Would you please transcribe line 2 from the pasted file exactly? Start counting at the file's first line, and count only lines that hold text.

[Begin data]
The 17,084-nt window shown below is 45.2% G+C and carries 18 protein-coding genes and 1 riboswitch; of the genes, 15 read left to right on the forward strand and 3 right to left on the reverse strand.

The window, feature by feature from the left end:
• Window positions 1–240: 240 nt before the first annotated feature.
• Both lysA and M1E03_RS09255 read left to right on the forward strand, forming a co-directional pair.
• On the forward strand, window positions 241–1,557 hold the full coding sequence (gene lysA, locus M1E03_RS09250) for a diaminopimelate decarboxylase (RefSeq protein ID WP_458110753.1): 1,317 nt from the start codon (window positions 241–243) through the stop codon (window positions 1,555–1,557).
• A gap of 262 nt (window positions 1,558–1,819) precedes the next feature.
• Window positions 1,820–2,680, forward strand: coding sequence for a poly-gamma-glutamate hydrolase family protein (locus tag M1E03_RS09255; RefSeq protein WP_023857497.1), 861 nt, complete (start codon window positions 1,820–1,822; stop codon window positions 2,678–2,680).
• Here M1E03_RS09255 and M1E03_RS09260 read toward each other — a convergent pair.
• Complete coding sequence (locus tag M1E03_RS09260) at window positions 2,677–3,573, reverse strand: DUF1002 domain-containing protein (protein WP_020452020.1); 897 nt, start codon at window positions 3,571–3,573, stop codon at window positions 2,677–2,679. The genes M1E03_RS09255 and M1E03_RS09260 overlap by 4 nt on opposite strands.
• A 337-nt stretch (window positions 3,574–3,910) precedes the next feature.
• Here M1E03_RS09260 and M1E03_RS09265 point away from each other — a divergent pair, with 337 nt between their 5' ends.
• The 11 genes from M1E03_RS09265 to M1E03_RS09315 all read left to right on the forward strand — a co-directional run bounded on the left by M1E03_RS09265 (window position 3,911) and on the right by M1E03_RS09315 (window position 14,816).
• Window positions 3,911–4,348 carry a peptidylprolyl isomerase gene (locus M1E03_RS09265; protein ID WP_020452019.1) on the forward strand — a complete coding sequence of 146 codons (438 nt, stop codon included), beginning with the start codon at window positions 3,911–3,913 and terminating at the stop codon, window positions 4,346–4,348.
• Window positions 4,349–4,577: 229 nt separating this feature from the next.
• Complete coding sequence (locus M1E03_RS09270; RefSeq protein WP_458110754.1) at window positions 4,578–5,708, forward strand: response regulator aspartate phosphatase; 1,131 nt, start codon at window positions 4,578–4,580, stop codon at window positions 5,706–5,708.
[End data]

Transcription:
The window, feature by feature from the left end: